Activation and regulation of the complement system. Complement activation has traditionally been described as occurring through three initiation pathways (classical, lectin, and alternative). External proteases are also known to activate complement, independent of these pathways (at the level of C3 and C5), but for simplicity, they are not shown here. The classical and lectin pathways share common mechanisms and differ mainly in their initial activating components. The classical pathway is initiated by the binding of C1q to antigen-antibody complexes, while the lectin pathway is triggered by the binding of MBL or ficolins to pathogen surfaces. This binding leads in both cases to the cleavage of C2 and C4 to form the C4b2b complex (C2b refers to the protease fragment of C2, which has also been referred to as C2a in previous literature), though this activity can be blocked by the C1 inhibitor (C1-INH); C4b2b then promotes the cleavage of the central complement component C3 and generates both the anaphylatoxin C3a and the opsonin C3b. The production of C3b can also be promoted by the interaction of C3(H2O) with factor B (fB) and factor D (fD) to form an initial alternative pathway C3 convertase. C3b then combines with fB and fD to form the major alternative pathway C3 convertase (C3bBb), which leads to an amplification loop for further cleavage of C3. The combination of C3b with the C4b2b or C3bBb complexes leads to the formation of C5 convertases, which cleave C5 into the C5a anaphylatoxin and C5b. C5b then binds to C6, C7, C8, and C9 to form the membrane attack complex (MAC). To control the excessive activation of complement, soluble fH and membrane-associated regulators of complement activity (mRCAs) such as CR1, DAF, and MCP act as factor I (fI  ) cofactors and degrade C3b to iC3b. CD59, on the other hand, inhibits the assembly of the MAC by binding to C8 and/or C9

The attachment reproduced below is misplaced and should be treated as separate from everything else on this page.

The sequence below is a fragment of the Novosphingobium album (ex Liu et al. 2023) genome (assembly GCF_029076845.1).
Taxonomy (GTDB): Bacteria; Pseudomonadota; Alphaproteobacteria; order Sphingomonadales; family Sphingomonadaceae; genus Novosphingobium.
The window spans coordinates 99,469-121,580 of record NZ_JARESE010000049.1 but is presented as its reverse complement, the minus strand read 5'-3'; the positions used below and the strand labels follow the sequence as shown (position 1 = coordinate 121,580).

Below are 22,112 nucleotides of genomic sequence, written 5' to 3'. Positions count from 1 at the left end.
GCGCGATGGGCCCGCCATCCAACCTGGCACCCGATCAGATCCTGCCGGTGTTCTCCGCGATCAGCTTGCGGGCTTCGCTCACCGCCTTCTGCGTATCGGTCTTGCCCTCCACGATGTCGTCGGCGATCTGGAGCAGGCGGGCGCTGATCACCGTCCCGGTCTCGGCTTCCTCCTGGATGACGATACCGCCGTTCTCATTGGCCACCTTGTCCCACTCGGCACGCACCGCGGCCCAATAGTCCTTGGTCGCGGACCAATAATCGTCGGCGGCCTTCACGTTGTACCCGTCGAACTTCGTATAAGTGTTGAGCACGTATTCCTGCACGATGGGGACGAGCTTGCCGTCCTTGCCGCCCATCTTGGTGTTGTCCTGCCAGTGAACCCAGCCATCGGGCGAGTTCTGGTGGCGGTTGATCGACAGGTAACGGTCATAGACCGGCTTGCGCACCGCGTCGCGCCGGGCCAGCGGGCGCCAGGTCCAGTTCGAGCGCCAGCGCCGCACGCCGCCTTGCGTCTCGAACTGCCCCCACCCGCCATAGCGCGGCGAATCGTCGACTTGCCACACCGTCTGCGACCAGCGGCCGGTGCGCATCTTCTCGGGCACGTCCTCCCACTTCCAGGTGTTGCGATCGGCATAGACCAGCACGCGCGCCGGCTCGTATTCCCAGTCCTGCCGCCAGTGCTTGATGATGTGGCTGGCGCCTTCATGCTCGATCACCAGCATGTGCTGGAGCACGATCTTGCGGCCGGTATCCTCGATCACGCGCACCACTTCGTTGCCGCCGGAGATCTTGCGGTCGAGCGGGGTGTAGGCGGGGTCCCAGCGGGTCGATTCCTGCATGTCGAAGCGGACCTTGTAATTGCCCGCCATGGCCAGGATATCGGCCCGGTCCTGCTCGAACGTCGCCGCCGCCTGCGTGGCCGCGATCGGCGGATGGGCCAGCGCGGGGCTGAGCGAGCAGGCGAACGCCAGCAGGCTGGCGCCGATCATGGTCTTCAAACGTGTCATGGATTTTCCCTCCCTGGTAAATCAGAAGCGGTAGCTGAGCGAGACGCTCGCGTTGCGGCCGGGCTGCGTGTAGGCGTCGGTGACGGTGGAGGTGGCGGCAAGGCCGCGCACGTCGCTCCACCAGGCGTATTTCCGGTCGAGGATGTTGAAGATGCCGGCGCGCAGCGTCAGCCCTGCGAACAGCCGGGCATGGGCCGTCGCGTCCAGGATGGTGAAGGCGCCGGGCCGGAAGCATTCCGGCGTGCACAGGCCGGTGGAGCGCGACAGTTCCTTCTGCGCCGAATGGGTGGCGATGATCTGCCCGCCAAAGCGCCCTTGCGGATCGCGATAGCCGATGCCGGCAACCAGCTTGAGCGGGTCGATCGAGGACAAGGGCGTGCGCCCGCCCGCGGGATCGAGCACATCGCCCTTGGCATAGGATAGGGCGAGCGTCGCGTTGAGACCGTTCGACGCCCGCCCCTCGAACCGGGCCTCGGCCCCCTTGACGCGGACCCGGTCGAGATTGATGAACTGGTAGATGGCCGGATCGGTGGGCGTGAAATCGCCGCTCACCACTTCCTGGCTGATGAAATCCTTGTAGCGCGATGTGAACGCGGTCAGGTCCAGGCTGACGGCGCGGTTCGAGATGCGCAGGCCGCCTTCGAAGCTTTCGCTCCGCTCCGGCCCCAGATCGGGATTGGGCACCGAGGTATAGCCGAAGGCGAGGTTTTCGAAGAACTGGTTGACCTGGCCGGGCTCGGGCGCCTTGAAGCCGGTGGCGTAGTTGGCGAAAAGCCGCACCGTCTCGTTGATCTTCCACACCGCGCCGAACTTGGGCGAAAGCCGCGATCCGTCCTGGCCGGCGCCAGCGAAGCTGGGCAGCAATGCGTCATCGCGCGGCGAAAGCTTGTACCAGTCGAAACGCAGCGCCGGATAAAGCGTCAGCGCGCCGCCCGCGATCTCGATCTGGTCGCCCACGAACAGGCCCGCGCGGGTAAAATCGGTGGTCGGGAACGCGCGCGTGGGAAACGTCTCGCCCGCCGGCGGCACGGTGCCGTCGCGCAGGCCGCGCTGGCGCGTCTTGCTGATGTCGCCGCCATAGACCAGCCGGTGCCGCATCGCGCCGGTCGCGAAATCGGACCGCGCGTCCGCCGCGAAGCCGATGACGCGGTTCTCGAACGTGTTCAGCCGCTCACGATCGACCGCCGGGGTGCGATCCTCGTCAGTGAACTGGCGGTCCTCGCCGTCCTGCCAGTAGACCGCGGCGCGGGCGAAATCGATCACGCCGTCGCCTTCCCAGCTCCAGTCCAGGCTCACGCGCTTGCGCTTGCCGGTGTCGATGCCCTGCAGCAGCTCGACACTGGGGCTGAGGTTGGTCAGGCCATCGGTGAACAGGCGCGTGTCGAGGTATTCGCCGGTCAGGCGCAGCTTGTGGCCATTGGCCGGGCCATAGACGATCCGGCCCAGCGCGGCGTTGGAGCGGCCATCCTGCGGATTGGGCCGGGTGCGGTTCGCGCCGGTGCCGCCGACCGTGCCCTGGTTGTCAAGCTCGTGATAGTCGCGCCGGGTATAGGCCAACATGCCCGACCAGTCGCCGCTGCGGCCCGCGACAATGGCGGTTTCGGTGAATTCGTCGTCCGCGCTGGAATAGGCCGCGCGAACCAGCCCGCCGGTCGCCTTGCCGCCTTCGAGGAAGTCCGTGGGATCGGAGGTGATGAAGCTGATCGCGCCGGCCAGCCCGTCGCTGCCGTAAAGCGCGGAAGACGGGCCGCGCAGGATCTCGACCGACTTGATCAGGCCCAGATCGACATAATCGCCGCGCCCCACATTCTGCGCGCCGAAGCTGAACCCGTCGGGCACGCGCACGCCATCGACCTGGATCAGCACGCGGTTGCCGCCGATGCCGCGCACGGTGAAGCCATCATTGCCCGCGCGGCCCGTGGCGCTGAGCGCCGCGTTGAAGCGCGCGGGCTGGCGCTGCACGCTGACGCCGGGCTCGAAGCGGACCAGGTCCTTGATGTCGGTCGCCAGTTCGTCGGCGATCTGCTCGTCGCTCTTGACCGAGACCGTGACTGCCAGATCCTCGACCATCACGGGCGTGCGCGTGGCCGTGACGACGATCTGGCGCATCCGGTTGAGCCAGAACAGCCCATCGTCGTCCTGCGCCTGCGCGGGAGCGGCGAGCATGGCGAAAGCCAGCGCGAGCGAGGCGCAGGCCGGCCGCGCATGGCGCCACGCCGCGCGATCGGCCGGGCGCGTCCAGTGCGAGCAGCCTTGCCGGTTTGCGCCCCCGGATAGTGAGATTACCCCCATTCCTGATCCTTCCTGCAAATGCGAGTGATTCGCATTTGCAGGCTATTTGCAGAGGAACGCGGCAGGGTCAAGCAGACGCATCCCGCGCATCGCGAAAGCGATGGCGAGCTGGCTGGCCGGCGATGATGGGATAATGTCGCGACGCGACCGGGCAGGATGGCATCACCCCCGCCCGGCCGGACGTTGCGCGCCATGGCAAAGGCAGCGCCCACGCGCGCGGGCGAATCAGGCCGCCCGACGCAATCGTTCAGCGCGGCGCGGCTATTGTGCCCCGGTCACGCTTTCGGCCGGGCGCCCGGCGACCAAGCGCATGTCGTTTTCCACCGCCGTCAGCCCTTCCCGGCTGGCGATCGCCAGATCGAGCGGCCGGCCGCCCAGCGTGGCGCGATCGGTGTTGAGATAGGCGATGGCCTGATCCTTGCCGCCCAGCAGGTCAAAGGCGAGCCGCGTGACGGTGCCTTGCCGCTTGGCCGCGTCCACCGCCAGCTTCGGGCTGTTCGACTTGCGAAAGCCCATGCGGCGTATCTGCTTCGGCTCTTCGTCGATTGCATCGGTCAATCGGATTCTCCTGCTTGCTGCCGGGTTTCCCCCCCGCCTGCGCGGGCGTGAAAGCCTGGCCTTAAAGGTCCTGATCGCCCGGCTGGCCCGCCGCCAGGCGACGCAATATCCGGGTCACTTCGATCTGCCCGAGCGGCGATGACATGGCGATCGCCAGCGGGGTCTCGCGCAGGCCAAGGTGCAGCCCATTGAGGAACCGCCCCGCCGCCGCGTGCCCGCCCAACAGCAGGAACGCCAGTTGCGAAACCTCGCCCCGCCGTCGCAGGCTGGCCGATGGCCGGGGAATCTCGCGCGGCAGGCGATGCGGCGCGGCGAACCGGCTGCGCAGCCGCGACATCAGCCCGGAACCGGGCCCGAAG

21.1.2 Complement in Infection and Disease